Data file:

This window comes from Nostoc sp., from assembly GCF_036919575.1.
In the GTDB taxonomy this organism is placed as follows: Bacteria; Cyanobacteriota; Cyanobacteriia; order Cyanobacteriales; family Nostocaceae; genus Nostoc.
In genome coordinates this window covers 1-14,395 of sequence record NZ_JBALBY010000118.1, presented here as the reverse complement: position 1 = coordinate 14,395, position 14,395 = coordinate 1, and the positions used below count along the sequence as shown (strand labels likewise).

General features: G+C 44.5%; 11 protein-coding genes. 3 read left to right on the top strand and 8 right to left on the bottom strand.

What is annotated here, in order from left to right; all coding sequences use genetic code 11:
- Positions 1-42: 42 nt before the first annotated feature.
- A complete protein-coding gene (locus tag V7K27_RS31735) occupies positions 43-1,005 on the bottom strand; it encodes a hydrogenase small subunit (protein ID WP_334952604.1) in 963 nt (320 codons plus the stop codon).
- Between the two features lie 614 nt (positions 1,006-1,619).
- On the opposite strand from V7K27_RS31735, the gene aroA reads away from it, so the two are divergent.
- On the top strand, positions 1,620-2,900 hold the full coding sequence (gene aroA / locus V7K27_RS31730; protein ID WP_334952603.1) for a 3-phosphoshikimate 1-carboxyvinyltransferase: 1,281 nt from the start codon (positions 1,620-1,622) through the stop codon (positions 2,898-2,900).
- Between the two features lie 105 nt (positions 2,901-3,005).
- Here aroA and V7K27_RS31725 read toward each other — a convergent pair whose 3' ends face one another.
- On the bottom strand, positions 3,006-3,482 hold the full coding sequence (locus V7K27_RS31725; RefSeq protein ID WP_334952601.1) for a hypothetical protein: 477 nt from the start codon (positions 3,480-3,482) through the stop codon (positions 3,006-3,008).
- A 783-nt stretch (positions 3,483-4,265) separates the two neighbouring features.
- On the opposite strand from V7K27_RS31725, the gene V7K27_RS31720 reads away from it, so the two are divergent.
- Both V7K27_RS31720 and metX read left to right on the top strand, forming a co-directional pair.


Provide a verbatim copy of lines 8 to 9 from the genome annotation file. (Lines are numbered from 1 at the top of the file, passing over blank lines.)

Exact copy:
- Between the two features lie 614 nt (positions 1,006-1,619).
- On the opposite strand from V7K27_RS31735, the gene aroA reads away from it, so the two are divergent.